By Mel Greenberg
To understand what Delaware women's basketball coach Tina Martin has gone through in her own mind in thetwo-plus days following the right ankle sprain injury to redshirt freshman sensation Elena Delle Donne Friday night in Colorado in the closing minutes of a win over Houston one must look beyond the sport for an appropriate analogy.
But first, to get the immediate news out of the way, the former star of Wilmington's Ursuline Academy and 2008 national high school player of the year is already on the mend and could return to action as early this weekend when Delaware visits Maryland-Baltimore County on Saturday, according to Martin.
At worst, if caution is still required to not rush things, the 6-5 versatile Delle Donne could be back in uniform during next week's visit to Maine before the long-awaited home opener on Dec. 11 when Delaware hosts Navy.
With that reported, let's get back to this narrative by speaking of the Delaware women's program in terms of the development of a flying machine that can leave the runway and head into outer space.
For years there had been dreams of producing an enhanced Blue Hens craft that would allow a new level of flight to be achieved.
Suddenly, those dreams begin to transform into reality when a special component comes along that would provide a major boost to reach vistas well beyond the achievements of the past.
But before this craft can reach and maintain sustained altitudes, the other parts must be connected and shakedown flights need to be run to test the best possible combinations to make the Blue Hens flight endure.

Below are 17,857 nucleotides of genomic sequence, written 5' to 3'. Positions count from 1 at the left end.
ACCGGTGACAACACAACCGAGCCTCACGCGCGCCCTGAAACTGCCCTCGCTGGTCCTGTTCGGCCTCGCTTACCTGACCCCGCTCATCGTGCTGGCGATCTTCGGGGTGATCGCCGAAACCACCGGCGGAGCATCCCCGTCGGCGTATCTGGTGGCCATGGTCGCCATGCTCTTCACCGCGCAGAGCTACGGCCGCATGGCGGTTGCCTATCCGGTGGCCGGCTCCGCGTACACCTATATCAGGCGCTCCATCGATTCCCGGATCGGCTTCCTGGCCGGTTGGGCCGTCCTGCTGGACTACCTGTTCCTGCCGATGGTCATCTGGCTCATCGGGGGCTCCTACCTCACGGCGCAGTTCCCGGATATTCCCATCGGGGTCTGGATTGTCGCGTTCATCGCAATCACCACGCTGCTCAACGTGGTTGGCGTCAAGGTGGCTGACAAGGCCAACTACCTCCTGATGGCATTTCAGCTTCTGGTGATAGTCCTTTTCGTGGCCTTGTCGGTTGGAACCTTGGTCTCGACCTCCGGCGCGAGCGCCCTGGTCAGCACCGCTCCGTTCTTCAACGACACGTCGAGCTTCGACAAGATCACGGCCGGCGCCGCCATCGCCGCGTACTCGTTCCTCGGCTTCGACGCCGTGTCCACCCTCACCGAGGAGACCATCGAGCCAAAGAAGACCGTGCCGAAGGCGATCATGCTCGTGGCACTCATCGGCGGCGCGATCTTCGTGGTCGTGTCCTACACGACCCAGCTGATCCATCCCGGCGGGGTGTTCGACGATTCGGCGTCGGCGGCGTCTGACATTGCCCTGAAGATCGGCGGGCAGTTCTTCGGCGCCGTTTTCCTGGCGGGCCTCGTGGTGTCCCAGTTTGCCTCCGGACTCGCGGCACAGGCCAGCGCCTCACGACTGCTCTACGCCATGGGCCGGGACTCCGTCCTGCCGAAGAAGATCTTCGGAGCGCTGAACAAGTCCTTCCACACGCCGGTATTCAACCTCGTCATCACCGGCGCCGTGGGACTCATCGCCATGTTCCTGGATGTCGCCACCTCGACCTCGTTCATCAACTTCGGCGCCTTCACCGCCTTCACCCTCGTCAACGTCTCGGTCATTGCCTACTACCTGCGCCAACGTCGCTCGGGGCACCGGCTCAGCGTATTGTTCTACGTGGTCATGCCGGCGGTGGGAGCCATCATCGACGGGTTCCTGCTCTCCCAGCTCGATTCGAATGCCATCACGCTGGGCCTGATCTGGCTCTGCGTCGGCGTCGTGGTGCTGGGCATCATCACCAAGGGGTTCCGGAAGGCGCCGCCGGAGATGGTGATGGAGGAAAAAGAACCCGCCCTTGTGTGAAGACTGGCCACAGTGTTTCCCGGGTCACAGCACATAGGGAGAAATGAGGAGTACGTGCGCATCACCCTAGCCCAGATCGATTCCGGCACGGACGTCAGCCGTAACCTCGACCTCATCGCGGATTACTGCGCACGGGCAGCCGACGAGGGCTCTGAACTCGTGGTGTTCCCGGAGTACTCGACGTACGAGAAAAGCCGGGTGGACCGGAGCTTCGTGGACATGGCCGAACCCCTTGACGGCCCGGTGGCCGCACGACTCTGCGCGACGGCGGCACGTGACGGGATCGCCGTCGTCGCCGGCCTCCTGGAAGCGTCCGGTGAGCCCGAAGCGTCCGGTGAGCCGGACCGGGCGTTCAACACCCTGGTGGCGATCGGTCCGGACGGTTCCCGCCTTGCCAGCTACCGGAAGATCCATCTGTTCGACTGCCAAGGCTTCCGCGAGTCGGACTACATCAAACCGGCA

The early attempts have some magical moments but takeoffs are still a little rough and more fine tuning is required.
Then one night ground control is cheered by a flight that has the smoothest departure to date and all systems are definitely go. The fuel supply is plentiful. The wings respond to every command.
Knowing the next trip might be a bit more challenging, the flight is kept in the air just a bit longer.
Then just as the order is given to protect the main component, return to earth and head for the hanger, Bang!, the prized component is nicked by an uncharted piece of tumbling space junk requiring some repairs.
The next test can't be cancelled but without the special component getting off the ground becomes a hardship resulting in failure.
Although repairs will be done quickly, the pain of self-evaluation begins. Should the previous flight been shortened with all special actions having passed with flying colors? But then, how short is short when one needs to learn how long can everything be sustained?
OK, hopefully if that comparison is understandable, let's remember it's context and return to the Delaware women's team and it's architect in coach Martin.
Since practice began and Delle Donne joined the squad, Martin has patiently began building a unit that also has four other new freshmen. Another adjustment will come after finals when transfer Kayla Miller, another former Ursuline star, becomes eligible.